The Professor slashed at Kairos. In one deft maneuver the cybernetic soldier blocked the attack and took hold of the Professor’s wrist then proceeded to break the Professor’s arm in three places. The Adder fell from his hands. Kairos caught it, stabbed the Professor in the stomach. Kairos pulled it across, opening his stomach. A curious sensation then occurred. Kairos felt more than heard the thud as a bullet ripped through his head, a galaxy of static filled his eyes then nothing.
The solider collapsed though his grip on the Adder remained frighteningly determined. The Professor fell alongside him. Flynn hurried over, pistol in hand.
Seeing the grizzly wound Flynn said, “I got my gun fast as I could.”
“It’s all right,” the Professor said, “It’s all right. We don’t have much time. Here’s what I need you to do.”
Aboard the Occasus the Professor felt a subtle nausea as his personal timeline realigned. Katie Extinction and Seamus had matching expressions suggesting the same sensation. Kairos cocked his head to one side.
August went on, “As I said, we’ve had this conversation roughly 132 times. To date, I make my point of view known then you three make some type of crude rebuttal which is really just a juvenile prelude to shooting the place up.”
The Professor cut in, “No, actually, this'll be the 134th time.”
“I beg your pardon?”
Searching his pockets the Professor said, “Yeah, it must be hard paying attention to other people when you got a speech you're just aching to give. Ah, here it is.”
He pulled out a small data pad. Calling up a file he chuckled, “A moment ago you said ‘I live up to my reputation.’ Well, let me tell you something about that. A good historian knows the past is made up of far more than people are willing to tell. Take your shadow, Kairos, for example.”
Augustus spread a taut grin. His eyes narrowed, making him look very much like a serpent. He said, “What about him?”
“Kairos, execute command Omega Failsafe JX-37.”
Kairos stiffened sharply. Short arcs of blue electricity crackled off his body. Augustus jumped away. The cyborg let out a hideous shriek, and fell in a heap.
“Holy shit,” Katie said sounding delighted.
The Professor said, “See kids, where Kairos was from, all cybernetic soldiers had termination codes built in just in case any of them got any ideas. Can’t have a weapon that turns on its users, but you also can’t really get folks to volunteer for a program that puts a suicide switch in your head so unless you’re really good at researching the past…”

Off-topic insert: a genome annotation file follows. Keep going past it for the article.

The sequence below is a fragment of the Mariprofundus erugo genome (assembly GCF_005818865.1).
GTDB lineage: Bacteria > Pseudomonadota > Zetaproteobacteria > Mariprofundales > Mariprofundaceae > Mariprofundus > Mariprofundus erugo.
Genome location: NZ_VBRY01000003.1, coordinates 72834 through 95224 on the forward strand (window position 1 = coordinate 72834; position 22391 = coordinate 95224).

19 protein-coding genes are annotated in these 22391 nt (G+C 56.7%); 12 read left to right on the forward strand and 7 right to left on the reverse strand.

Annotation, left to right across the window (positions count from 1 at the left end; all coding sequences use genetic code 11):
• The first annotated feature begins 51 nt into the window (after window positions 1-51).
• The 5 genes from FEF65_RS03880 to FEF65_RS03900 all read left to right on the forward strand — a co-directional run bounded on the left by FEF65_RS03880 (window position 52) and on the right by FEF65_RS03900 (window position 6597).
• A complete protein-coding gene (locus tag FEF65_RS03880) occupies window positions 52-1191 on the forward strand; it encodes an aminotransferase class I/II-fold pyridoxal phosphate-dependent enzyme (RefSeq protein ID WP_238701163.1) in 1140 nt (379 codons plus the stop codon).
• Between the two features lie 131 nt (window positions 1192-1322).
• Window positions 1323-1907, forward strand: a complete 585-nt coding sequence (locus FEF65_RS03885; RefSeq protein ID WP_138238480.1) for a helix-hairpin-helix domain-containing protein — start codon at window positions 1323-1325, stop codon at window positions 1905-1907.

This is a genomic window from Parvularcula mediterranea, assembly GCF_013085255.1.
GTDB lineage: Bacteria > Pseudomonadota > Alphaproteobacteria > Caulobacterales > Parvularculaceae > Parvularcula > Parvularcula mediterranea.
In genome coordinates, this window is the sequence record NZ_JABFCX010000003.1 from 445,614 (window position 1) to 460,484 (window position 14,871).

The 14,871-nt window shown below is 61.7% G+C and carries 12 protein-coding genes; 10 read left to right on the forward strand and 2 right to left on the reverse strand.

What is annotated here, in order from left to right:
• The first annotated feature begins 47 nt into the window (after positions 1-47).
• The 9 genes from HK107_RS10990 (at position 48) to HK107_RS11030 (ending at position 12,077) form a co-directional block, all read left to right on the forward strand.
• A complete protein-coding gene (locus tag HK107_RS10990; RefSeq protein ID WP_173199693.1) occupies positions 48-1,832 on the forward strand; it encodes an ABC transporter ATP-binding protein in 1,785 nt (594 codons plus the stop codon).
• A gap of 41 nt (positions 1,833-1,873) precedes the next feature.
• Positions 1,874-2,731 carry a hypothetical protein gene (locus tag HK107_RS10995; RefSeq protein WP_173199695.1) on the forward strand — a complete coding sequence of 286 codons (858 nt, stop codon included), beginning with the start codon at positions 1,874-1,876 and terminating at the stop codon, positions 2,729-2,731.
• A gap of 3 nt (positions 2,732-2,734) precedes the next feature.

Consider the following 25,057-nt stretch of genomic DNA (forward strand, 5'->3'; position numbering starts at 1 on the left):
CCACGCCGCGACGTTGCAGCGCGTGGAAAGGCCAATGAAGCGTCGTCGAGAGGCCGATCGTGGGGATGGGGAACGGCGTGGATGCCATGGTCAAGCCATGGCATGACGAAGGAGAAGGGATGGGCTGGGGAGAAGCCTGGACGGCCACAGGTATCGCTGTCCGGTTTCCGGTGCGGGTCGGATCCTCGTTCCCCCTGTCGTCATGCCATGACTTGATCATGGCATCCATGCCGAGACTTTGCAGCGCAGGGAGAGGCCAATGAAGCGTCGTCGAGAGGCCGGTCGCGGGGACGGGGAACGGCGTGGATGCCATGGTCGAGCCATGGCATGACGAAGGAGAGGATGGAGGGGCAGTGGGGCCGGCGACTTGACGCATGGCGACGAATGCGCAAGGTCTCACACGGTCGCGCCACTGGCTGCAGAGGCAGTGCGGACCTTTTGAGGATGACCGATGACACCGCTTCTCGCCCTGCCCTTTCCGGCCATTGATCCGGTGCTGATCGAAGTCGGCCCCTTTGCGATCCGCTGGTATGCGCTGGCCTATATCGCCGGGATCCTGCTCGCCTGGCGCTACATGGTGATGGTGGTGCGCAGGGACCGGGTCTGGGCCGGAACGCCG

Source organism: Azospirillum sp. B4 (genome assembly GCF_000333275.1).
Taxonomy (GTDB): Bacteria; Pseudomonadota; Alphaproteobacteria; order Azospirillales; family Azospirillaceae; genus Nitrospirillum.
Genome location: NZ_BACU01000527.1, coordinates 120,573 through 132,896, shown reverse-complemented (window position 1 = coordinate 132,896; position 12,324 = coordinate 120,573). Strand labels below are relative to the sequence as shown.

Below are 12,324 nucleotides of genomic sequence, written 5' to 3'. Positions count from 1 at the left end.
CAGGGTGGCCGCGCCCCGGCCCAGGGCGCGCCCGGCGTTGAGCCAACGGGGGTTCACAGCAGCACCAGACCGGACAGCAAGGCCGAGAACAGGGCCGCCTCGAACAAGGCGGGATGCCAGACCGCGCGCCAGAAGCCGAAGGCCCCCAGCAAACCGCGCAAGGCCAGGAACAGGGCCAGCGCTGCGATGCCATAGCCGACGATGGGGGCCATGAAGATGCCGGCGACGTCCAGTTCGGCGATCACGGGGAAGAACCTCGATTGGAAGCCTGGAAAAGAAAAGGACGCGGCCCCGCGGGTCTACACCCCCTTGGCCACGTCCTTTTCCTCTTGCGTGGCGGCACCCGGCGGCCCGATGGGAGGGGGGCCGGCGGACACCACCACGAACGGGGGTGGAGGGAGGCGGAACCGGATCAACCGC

Katie interjected, “You ain’t gonna know shit.”
“Well put,” the Professor said lighting a pipe.
Augustus pulled his eyes away from the smoking ruin of his bodyguard. Swallowing hard he addressed the trio, “What now?”
Katie smiled, “I got an idea.”
Seamus dragged the man kicking and screaming to the Mirna Loy. Once the trio got back on the Unterseeboot they left Augustus in the docking bay. He pleaded with them, but all ears were deaf to his cries. The man wanted to exterminate infinite expanses of reality in the hope that one pure time might exist, and not once did he consider he might simply be lighting the match that burned everything into oblivion. Either way, he deserved no pity.
Katie did the honors. She disengaged the umbilicus linking Mirna to the Occasus. She waved to the screeching man inside as raw time poured into the open compartment surging around Augustus pulling him into the future and past at the same, every molecule speeding in a different direction ripping him to pieces from the inside out then snapping him whole again. He shredded and coalesced, died and was reborn, over and over again until little bits of him drifted into other time strands, other realities where they couldn’t find their way home; and soon enough he shattered into a trillion pieces lost on the winds of time, each fragment dimly aware of itself; frozen forever at the moment death strikes.
“Fuck,” Katie grumbled.
“What?” Seamus asked.
Her shoulders slumped, “We should’ve made popcorn.”
Turning to the Professor Seamus said, “I have a vague memory of you killing us.”
“Me too,” Katie added.
The Professor tucked his hands into his pockets, “I did what I had to.”
Seamus said, “Just sayin’ first round's on you.”
“Fucking A it is.”
The Professor grinned, “Fair enough.”